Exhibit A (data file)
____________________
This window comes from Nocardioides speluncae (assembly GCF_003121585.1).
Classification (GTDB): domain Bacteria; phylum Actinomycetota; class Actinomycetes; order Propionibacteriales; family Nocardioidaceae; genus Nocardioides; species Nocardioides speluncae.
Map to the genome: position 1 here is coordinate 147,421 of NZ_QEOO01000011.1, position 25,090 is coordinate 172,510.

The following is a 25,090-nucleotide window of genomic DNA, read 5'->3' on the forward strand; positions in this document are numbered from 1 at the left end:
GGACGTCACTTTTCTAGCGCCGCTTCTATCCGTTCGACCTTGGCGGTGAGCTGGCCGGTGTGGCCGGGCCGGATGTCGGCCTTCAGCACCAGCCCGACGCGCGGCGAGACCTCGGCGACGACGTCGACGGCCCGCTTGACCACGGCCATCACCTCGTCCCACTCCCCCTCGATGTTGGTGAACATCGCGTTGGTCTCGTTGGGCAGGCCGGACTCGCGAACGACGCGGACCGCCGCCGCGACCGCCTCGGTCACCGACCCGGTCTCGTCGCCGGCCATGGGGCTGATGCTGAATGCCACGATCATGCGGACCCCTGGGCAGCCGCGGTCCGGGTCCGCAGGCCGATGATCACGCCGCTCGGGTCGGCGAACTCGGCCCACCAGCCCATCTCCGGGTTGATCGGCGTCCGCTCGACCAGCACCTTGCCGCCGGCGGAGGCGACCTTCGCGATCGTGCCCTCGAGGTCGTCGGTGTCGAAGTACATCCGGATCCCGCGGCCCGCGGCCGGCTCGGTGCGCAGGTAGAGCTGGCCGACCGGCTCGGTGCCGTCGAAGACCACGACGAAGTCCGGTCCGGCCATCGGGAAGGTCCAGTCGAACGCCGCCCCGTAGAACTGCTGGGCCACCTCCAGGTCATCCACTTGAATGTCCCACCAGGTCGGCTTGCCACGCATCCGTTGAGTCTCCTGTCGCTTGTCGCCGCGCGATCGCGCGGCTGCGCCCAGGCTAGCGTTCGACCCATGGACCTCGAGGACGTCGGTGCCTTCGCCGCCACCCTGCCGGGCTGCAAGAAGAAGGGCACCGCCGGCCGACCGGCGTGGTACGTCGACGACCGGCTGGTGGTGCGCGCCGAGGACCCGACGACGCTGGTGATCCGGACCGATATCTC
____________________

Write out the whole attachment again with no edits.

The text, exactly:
This window comes from Nocardioides speluncae (assembly GCF_003121585.1).
Classification (GTDB): domain Bacteria; phylum Actinomycetota; class Actinomycetes; order Propionibacteriales; family Nocardioidaceae; genus Nocardioides; species Nocardioides speluncae.
Map to the genome: position 1 here is coordinate 147,421 of NZ_QEOO01000011.1, position 25,090 is coordinate 172,510.

The following is a 25,090-nucleotide window of genomic DNA, read 5'->3' on the forward strand; positions in this document are numbered from 1 at the left end:
GGACGTCACTTTTCTAGCGCCGCTTCTATCCGTTCGACCTTGGCGGTGAGCTGGCCGGTGTGGCCGGGCCGGATGTCGGCCTTCAGCACCAGCCCGACGCGCGGCGAGACCTCGGCGACGACGTCGACGGCCCGCTTGACCACGGCCATCACCTCGTCCCACTCCCCCTCGATGTTGGTGAACATCGCGTTGGTCTCGTTGGGCAGGCCGGACTCGCGAACGACGCGGACCGCCGCCGCGACCGCCTCGGTCACCGACCCGGTCTCGTCGCCGGCCATGGGGCTGATGCTGAATGCCACGATCATGCGGACCCCTGGGCAGCCGCGGTCCGGGTCCGCAGGCCGATGATCACGCCGCTCGGGTCGGCGAACTCGGCCCACCAGCCCATCTCCGGGTTGATCGGCGTCCGCTCGACCAGCACCTTGCCGCCGGCGGAGGCGACCTTCGCGATCGTGCCCTCGAGGTCGTCGGTGTCGAAGTACATCCGGATCCCGCGGCCCGCGGCCGGCTCGGTGCGCAGGTAGAGCTGGCCGACCGGCTCGGTGCCGTCGAAGACCACGACGAAGTCCGGTCCGGCCATCGGGAAGGTCCAGTCGAACGCCGCCCCGTAGAACTGCTGGGCCACCTCCAGGTCATCCACTTGAATGTCCCACCAGGTCGGCTTGCCACGCATCCGTTGAGTCTCCTGTCGCTTGTCGCCGCGCGATCGCGCGGCTGCGCCCAGGCTAGCGTTCGACCCATGGACCTCGAGGACGTCGGTGCCTTCGCCGCCACCCTGCCGGGCTGCAAGAAGAAGGGCACCGCCGGCCGACCGGCGTGGTACGTCGACGACCGGCTGGTGGTGCGCGCCGAGGACCCGACGACGCTGGTGATCCGGACCGATATCTC